I told them, “Yo, I’m doing this thing. You want to come through?” Most people’s initial reaction is, “Yeah, for sure. Whatever you need Murs.”
I called up Casey Veggies and asked, “What are you doing?” He said, “I got a birthday dinner, but for you bro, I’ll come through. Just let me know.”
You mentioned Paid Dues. I know you’ve said it’s “highly unlikely” the festival is going to return. But now that you have this relationship with Boost Mobile, is it possible that you may do the festival again in the future?
I never thought about that. I should ask Boost. You know what? That’s so crazy cause I never really thought about it. [laughs] Good idea.
I don’t know. I haven’t explored that possibility. Honestly, wrangling all these artists remind me of the ups-and-downs of what a pain in the ass it can be to get rappers to show up at one place at one time. And how fun it is when you pull it off.
If this Where You At? series takes off, I might just do this instead for a little while. To do that, Paid Dues, being a rapper, streaming video games, and being a dad is kicking my ass. It’s all for the love though.
Are you working on another solo project?
Yeah, I postponed everything to get the video game streaming off, getting my son into school, and then I’ve got this 24-hour rap marathon to do as well.
I’ve been writing and recording for a new record. Right after finishing the marathon, I’m going in and recording a record.
I want to turn it in by November, and hopefully sometime early next year the new album will be out. I got a lot to say. There’s a lot going on in the world and in Hip Hop.
How has it been working with Tech N9ne and Strange Music?
I’ve learned a lot. I’ve come in contact with a lot of new fans. I’ve gotten to tour with Tech. I’ve been able to be with him every day and see how much time, effort, energy, and love goes into what he does.
It was humbling to see. And Krizz Kaliko too. They have the best live show in music to me, definitely in Hip Hop.
So seeing the work and the pride they put into their music was inspiring. I took a lot of notes. Also being around Travis [O’Guin] and the rest of the Strange Music staff is always great business wise.
Going back to the show, you talked about wanting to set this record for the longest freestyle. How are you planning to maintain rhyming for that long? Have you thought about how you’re going to accomplish this feat?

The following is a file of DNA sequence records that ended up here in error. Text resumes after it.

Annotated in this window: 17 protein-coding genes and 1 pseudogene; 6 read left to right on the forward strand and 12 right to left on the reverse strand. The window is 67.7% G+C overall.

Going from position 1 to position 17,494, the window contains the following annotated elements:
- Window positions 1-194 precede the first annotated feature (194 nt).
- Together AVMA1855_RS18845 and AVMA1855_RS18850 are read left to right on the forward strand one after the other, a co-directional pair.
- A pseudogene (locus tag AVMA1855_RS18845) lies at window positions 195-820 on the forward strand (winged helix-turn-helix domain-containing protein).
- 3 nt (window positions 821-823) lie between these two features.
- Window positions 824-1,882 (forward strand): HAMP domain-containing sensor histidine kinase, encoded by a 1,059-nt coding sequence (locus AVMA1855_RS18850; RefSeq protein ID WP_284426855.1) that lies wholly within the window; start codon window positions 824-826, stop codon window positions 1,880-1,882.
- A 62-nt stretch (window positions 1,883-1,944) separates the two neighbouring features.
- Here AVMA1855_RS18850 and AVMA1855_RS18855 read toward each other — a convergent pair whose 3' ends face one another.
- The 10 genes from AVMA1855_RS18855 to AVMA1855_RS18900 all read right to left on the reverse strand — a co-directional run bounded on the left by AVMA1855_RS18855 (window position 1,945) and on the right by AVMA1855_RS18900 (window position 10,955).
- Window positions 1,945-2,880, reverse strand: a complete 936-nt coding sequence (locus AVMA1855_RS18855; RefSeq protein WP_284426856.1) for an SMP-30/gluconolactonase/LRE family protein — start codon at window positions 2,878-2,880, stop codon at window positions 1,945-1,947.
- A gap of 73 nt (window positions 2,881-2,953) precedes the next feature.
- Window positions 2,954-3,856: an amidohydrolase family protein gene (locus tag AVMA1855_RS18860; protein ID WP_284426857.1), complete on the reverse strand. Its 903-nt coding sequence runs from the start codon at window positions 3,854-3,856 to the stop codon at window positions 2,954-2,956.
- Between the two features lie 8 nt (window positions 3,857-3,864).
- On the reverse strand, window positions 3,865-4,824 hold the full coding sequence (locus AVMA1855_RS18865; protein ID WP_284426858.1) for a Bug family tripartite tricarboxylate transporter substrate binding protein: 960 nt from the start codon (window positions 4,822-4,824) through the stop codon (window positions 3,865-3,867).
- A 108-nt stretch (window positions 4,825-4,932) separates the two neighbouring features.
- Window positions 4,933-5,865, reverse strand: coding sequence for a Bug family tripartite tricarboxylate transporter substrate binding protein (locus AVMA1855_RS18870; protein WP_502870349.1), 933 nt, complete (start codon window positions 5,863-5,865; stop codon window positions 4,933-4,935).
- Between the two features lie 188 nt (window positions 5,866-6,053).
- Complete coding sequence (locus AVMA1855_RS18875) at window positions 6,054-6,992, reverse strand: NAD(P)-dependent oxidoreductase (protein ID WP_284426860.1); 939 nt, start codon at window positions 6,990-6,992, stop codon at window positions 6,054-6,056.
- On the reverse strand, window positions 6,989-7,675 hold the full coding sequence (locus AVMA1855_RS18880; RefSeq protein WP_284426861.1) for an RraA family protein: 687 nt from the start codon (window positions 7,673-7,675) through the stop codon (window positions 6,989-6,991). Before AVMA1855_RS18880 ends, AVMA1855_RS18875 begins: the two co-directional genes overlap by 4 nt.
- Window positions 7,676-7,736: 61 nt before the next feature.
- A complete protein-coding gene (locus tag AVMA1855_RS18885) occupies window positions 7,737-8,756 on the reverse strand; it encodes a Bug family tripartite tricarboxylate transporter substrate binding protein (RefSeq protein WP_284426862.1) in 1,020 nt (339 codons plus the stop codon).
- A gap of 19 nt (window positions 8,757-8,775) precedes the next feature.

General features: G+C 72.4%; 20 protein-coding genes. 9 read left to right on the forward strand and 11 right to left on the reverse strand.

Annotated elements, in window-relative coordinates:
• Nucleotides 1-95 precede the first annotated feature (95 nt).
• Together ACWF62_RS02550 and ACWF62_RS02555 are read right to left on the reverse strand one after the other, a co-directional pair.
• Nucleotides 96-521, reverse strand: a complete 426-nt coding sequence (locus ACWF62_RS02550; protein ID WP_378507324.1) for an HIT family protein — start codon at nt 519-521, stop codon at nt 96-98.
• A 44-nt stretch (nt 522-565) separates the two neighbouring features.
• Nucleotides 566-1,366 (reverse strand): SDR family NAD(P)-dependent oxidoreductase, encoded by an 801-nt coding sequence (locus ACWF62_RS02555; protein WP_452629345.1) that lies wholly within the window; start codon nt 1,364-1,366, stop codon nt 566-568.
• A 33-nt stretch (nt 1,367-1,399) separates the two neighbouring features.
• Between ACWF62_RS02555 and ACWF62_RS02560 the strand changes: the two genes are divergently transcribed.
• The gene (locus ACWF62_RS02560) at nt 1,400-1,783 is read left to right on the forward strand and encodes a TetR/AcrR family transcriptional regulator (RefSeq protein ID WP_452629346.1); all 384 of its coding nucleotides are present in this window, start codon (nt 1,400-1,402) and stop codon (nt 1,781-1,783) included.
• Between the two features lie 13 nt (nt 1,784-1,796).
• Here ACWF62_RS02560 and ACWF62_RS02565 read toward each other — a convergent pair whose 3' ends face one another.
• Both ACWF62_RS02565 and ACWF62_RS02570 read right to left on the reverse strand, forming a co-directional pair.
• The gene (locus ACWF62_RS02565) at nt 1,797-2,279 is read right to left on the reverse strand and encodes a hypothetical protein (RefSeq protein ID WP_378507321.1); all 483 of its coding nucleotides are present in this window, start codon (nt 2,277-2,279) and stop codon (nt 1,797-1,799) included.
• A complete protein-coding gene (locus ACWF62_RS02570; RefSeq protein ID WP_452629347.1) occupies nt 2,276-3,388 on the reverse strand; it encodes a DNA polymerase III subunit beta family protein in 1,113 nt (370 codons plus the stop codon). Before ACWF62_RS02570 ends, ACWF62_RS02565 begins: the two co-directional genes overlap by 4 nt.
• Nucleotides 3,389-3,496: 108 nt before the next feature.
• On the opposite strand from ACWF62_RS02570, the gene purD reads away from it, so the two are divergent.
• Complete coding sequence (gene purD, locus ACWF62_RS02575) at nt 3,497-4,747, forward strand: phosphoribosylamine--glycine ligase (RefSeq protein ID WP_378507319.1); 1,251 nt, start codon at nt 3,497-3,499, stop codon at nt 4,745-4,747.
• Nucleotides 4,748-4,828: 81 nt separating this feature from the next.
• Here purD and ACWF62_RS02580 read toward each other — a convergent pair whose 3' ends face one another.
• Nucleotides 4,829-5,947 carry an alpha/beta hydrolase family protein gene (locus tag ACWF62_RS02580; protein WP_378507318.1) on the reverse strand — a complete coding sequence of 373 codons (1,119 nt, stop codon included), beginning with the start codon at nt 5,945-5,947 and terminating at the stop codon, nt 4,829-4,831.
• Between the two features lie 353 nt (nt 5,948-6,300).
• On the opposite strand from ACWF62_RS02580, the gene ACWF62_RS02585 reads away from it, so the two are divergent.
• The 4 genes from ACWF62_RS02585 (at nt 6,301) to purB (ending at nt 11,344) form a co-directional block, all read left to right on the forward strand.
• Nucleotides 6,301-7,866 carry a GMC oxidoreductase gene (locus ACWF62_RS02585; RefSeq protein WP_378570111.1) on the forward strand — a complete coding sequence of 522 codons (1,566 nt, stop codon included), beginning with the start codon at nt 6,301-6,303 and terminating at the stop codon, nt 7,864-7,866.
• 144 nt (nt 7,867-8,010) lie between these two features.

It’s not going to be a freestyle. I’ll leave that to the champion, Supernatural. It’s going to be like rap karaoke. I’m going to do some of my own songs, some songs from my new album that no one’s heard yet, and some songs that I never put out that I really like.
I’m going to be doing some N.W.A, some Wu-Tang, some Tag Team, and Kool Keith. Every rapper I ever heard – I’m going to try to say [their lyrics] within that 24 hours. And then maybe some freestyles on top of that.
I want it to be entertaining. I don’t got the bars like that to make freestyle entertaining for 24 hours. So I’m going to do me and have fun. It’s about my love for Hip Hop culture in general.
It should be funny with me jumping around, screaming, getting delirious, hungry, and tired, peeing on myself probably. Who knows? Tune in, it’ll be the first time in your life you’ll go to sleep seeing somebody rapping and wake up and they’re still rapping.
It should be entertaining. It seems like you’re doing it as an homage to the culture.
I love it. That’s the way it came up. I was like, “What can we do to emphasize that?” I always do covers during my set, and a lot of people are doing covers. It’s important that we show love to one another.
The emcee is always, “Me, me, me, me, me.” I wanted to do something else. I’m going to try to learn the words to “Panda” as well. That will be hilarious.
Good luck with that. [laughs]
At least if I mess up nobody will be able to tell but Desiigner. [laughs]
Watch episode two of Where They At? L.A. below.